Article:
Marijuana is no longer a forbidden – even shameful and criminal – fruit of the vine. It’s fair to say that Canadian society is seeing weed in a whole new light, and we’re taking the business global.

With the Canadian Federal Government’s game changing legalization of marijuana, led by Justin Trudeau, our national economy has seen a huge economic boost and marijuana production like never before. Of course, legalization has been accompanied by its fair share of bureaucratic red tape, but the consumers and producers are unfazed and determined to reap the rewards of Canada’s new weed friendly landscape. This article looks to the future and how enterprising Canadians in the Marijuana business can expand beyond our northern frontier and make Canada a front runner in one of the most hugely lucrative economic opportunities seen in decades.

Ironically, the global marijuana expansion story starts where the War on Drugs originates – Colombia. Pharmacielo acts as a key example: this world-renowned cannabis manufacturer houses a huge outdoor production facility where they grow cannabis crops at 5 cents per gram, versus $2 per gram in Canada! Product development for cannabis is no different than when Hasbro creates a toy production facility in China: production costs are simply lower. This being said, regulations and restrictions are being upheld within all facilities to ensure fair wage pay and proper working conditions. Just a few examples of Canadian cannabis manufacturers in Colombia include Khiron Life Sciences Corp, MedCann and FCM global. A significant number of these companies have licensed shipping rights to 15+ countries, including over 5 countries in Europe.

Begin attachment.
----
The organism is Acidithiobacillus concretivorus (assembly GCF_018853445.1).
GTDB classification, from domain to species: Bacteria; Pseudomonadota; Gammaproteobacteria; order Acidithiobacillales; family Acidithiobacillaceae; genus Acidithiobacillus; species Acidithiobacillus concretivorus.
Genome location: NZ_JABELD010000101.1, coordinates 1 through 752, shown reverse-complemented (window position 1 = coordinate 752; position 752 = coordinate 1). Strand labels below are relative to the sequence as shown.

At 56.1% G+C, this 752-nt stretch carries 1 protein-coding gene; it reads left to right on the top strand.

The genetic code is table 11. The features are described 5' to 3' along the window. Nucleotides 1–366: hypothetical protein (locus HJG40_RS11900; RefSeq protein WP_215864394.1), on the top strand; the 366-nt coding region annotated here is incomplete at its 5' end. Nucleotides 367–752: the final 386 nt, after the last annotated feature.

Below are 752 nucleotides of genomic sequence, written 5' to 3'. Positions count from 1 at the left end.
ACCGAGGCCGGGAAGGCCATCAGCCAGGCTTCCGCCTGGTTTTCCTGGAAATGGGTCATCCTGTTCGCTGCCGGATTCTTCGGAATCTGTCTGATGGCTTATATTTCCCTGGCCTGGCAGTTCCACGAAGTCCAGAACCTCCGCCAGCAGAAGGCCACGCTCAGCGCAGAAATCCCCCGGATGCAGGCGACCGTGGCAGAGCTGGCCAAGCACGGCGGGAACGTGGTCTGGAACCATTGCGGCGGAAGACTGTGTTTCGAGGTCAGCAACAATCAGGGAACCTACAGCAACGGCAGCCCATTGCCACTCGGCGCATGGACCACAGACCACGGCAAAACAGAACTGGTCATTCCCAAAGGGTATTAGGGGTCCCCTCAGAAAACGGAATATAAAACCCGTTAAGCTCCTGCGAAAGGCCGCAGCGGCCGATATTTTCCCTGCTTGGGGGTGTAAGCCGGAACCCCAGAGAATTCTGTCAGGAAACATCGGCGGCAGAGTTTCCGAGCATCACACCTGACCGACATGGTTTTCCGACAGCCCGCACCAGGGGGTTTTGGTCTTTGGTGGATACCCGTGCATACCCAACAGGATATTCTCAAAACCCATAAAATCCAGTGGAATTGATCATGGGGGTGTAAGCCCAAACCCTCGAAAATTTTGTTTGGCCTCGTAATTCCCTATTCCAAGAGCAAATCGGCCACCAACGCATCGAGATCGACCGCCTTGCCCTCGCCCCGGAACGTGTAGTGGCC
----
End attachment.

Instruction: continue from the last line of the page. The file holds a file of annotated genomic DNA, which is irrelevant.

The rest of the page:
In Germany, cannabis consumption per capita is almost 4 times the US amount. Cannabis cultivators seem inspired by Steve Jobs’ game changing lead: their innovation is driving change in laws and the accompanying regulations. When laws support a high demand business, it inevitably creates a recipe for profit. In this case, tremendous profit!

Within a decade, it is likely that most European countries will legalize cannabis as a recreational drug. Case in point, this August Luxembourg announced plans to legalize cannabis and have called on its EU neighbours to follow suit. “Forbidding everything makes it more interesting to young people…I’m hoping more of us will gain an open-minded attitude towards marijuana”, says Etiénne Schneider, a longstanding politician within Luxembourg’s federal government.

Of course, Europe and the rest of the globe’s introduction to cannabis may be more gradual and measured than the seemingly heady “gold rush” approach empowered by Canada’s recent legalization. We may even see more paced economic growth in other regions as compared to Canada’s: “There’s some appetite for medical marijuana being subsidized by insurance companies, but that’s something that would happen over the long-term. Europe is more incremental in nature and they are not in a hurry to legalize” says BNN Bloomberg’s in- depth Cannabis reporter, Scott Gomez.

Sure, Gomez and other cautious experts may be correct in this long-term view. But a word to the wise, and certainly this writer’s opinion: get in on the ground floor!

Matthew Furnish

Author Matthew Furnish

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